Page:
WHISTLING.–There is nothing new. A writer “ Hawkins "). On what ground the book is said in the Free-Thinker, August 1, 1718, in a paper to be by Sir John Hawkins I cannot find. Watt

on 'Sports,' hopes himself (s.v. “Stillingfleet") assigns it to Benjamin

“ tbat we may have no more Whistling nor Grinning Stillingfleet, and so does Archdeacon Coxe in his Matches : Let them not call the Country People to

gether, upon Holydays, to be Witnesses to their Puerile 'Literary Life, &c., of Benjamin Stillingfleet, Lon- | Genius." don, 1811, 8vo. There (at vol. i. c. 13, pp. 205

W. C. B. 899.) is a pretty full account of the book, which was rather an amplification than a translation of

KITTERING.-A man who has much to do with Tartini's "Trattato di Musica. Coxe says at p. courts of justice has many opportunities of hearing 208n. that the book, though anonymous, attracted strange forms of expression, archaic or otherwise, notice, and mentions the critique of it in the and even coinages of words. These last are more Monthly Review, November and December, 1771, common in the case of non-English-speaking folk, the year of its publication. This is contained in who apply the analogies of their mother tongue to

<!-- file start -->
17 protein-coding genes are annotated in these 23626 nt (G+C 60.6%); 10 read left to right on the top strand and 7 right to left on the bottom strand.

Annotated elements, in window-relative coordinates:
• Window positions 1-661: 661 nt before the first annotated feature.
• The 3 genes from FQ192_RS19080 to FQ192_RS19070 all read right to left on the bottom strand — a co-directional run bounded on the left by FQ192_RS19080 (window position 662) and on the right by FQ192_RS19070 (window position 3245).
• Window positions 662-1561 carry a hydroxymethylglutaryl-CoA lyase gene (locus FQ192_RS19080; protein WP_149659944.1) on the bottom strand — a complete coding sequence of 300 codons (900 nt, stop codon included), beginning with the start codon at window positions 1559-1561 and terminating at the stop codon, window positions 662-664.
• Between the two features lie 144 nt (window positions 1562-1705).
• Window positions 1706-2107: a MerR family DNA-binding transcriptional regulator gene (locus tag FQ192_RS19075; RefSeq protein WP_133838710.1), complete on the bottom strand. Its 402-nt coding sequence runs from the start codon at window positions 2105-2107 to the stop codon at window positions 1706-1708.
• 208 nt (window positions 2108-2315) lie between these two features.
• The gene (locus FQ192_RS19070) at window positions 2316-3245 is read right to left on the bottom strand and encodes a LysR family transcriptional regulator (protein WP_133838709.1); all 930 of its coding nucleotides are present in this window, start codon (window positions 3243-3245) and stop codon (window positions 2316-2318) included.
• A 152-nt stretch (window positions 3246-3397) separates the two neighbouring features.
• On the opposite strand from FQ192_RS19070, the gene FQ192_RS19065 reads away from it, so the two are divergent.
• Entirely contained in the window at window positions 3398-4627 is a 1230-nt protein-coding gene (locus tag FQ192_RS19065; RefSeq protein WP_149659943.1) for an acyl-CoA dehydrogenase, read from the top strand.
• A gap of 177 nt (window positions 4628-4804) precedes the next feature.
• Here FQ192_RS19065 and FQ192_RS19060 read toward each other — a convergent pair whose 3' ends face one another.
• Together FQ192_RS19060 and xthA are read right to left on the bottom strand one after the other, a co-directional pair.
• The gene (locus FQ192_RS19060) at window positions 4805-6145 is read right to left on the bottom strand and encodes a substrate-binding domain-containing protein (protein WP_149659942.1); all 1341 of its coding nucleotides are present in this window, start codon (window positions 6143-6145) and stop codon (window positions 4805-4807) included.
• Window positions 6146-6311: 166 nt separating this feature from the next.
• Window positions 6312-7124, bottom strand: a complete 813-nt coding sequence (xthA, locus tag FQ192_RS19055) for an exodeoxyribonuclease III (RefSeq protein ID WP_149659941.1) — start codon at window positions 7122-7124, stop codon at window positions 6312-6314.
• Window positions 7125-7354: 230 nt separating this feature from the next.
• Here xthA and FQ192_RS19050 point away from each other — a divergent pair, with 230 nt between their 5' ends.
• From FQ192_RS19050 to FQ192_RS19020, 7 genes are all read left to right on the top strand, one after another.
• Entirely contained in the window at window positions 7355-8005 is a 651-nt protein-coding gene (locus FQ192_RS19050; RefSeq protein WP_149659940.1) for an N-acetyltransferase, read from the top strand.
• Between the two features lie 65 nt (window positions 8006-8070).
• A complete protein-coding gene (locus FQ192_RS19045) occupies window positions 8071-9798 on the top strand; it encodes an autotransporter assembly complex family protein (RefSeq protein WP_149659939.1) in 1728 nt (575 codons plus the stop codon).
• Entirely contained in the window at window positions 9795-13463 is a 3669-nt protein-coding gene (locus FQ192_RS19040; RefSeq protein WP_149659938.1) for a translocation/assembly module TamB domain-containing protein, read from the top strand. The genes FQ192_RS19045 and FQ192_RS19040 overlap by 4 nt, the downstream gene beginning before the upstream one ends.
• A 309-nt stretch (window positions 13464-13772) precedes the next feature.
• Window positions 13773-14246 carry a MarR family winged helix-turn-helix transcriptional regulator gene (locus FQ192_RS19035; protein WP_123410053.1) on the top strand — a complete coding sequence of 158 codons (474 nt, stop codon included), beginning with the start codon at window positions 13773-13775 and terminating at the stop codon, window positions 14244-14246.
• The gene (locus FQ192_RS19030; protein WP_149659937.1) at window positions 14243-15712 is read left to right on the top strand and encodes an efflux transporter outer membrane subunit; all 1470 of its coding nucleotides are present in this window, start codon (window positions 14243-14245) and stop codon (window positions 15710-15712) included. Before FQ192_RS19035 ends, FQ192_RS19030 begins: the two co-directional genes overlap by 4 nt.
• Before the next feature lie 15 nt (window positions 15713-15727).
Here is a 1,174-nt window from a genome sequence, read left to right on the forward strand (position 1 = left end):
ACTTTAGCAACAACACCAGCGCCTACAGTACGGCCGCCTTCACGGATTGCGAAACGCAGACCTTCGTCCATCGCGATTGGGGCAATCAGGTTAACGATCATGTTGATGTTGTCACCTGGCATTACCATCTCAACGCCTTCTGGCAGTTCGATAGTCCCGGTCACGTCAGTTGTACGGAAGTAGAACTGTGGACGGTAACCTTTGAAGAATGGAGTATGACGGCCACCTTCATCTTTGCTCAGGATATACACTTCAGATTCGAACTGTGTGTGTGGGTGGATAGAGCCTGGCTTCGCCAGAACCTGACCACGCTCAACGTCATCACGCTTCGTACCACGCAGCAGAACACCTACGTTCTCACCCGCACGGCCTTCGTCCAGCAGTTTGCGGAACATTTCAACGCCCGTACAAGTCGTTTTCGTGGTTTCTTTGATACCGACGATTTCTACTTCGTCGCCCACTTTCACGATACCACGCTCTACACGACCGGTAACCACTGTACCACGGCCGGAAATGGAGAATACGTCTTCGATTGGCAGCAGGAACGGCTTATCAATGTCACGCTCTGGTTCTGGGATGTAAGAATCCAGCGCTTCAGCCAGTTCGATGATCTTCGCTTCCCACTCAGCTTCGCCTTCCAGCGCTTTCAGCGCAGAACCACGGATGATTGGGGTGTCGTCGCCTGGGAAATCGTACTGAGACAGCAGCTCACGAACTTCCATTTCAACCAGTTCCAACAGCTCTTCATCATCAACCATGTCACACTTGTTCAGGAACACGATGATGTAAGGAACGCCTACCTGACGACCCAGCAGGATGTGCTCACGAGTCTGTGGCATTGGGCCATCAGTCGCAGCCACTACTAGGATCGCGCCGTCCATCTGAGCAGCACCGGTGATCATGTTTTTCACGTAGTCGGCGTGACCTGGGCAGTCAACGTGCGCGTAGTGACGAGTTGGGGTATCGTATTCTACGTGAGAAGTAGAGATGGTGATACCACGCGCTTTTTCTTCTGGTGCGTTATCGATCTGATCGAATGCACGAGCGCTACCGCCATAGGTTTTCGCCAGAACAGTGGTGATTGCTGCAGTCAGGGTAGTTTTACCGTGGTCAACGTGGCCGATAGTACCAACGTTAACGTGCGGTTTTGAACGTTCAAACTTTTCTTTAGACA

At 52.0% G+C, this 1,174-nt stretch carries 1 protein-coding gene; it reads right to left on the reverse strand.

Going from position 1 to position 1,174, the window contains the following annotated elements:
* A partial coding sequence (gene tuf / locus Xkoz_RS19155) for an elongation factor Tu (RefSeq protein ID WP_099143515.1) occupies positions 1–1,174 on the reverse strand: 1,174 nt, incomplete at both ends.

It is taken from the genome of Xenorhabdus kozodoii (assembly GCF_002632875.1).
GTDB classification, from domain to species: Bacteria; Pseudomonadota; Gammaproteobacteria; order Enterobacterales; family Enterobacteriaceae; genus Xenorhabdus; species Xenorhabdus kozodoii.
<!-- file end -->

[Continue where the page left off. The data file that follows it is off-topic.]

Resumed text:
For vol. xlv. above mentioned, and it may be inferred the production of queerly sounding words. that Coxe found nothing in it at variance with his instance, a own account of the authorship of the book. Dr.

for expensive. But where there I suppose we may thus complete Lyly's sentence.

quence at work we may find new

evidence in

is no